Ceylon tea is one of the most popular varieties of tea. It’s grown in Sri Lanka, which was known as Ceylon until 1972. Ceylon teas are often referred to as “black” teas, which are oxidized teas made from leaves that have been fermented. Some people also refer to Ceylon teas as “orange pekoes,” but other kinds of orange pekoes aren’t really related to them! However you choose to refer to these tasty beverages—which come in many different flavors and types—you’ll enjoy all the health benefits they have to offer.
Ceylon tea is an antioxidant powerhouse that can help ward off a number of diseases.
Antioxidants are molecules that help prevent free radicals from damaging cells and DNA. Free radicals can be caused by external factors such as pollution, but they also form naturally inside our bodies.
Antioxidants are found in fruits and vegetables, but you can also get them from tea. One of the most common types is polyphenols, which are antioxidants that have been shown to have anti-inflammatory properties as well as reduce risk for heart disease, diabetes and cancer.
It may boost heart health by lowering blood pressure.
- It may boost heart health by lowering blood pressure.
- It can help reduce the risk of heart disease and stroke.
- Tea is also caffeinated, which can be good for your heart health: Research suggests that caffeine can increase the rate at which your body breaks down fatty acids, triglycerides and cholesterol.
It helps reduce inflammation and may be beneficial for those with arthritis.
Ceylon tea can help reduce inflammation and may be beneficial for those with arthritis. A whole-foods, anti-inflammatory diet includes plenty of fruits, vegetables and fish along with a reduction of saturated fats and refined carbohydrates.
In addition to its anti-inflammatory properties, ceylon tea may also help reduce the risk of cardiovascular disease, diabetes or cancer by improving your overall health.
It wards off cancer.
Tea is full of antioxidants, which studies have shown can help prevent cancer. Specifically, studies have found that tea helps ward off skin, prostate and breast cancer.
However, to get these health benefits you need to drink a lot of tea—at least 1 cup per day for every year over 45 years old (or 0.5 cups/day for every year under 45).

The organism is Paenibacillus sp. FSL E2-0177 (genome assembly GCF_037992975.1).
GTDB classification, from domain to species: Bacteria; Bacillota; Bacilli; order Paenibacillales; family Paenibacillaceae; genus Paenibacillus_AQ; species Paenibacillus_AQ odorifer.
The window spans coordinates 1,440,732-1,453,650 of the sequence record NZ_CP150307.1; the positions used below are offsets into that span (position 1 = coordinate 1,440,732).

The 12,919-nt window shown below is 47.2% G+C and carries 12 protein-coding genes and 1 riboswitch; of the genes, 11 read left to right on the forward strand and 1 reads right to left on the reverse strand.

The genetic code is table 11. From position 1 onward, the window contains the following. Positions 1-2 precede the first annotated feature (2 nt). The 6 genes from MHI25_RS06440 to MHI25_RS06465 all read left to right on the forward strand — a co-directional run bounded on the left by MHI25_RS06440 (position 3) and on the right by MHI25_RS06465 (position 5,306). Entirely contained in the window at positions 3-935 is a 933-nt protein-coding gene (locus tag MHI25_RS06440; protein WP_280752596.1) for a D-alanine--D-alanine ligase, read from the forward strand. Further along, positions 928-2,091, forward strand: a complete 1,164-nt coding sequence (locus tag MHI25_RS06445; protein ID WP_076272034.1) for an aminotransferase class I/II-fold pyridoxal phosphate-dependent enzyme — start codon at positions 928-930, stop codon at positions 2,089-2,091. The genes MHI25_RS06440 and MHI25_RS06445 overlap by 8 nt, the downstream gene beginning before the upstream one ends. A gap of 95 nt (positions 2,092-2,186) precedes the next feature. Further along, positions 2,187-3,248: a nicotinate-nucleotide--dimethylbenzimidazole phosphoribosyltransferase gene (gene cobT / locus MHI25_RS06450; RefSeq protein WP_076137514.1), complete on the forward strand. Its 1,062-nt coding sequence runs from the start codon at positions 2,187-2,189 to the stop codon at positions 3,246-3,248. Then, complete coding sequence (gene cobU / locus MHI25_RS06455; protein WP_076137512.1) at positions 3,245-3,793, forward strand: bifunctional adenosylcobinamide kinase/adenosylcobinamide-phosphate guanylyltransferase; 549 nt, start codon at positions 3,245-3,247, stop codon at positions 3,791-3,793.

It may lower your risk of diabetes.
You can also drink tea to help lower your risk of diabetes. The caffeine in the tea has a diuretic effect and can help you lose weight by increasing urination, which helps remove excess fluid from the body. Tea is also a rich source of antioxidants that have been shown to have beneficial effects on blood sugar levels and insulin sensitivity (the ability of cells to use insulin). This means that drinking black or green tea may aid in reducing blood sugar levels after eating foods with carbohydrates, such as bread or pasta.
To get these benefits:
- Drink at least two cups per day; more than four cups is not necessary
- Drink it without sweeteners or milk (you can add honey if desired)
- Drink it regularly for several weeks
Ceylon tea is good for you in several ways.
Ceylon tea is good for you in several ways. It has been used to reduce the risk of heart disease by lowering cholesterol and blood pressure, as well as reducing inflammation. Studies have shown that polyphenols in green tea may help prevent cancer, as well as aid in weight loss and decreasing risk of type 2 diabetes.
You can also use Ceylon tea to treat your skin and hair; it contains antioxidants that work to fight free radicals, which cause damage to the skin or hair follicles when exposed to ultraviolet rays from sun exposure or other sources such as pollution from cars or factories. The antioxidants found in Ceylon tea will help protect the cells from damage caused by those free radicals which means healthier looking skin!
So, if you’re looking for a healthy beverage to add to your diet, consider switching from coffee or other teas to Ceylon Teas. It may be a bit more expensive than other types of tea, but it could be worth it. And remember that this isn’t just about what makes sense—it’s also about what tastes good! There are plenty of flavors out there so don’t feel limited by what you think works best; experiment with different teas until you find something that suits your palate perfectly.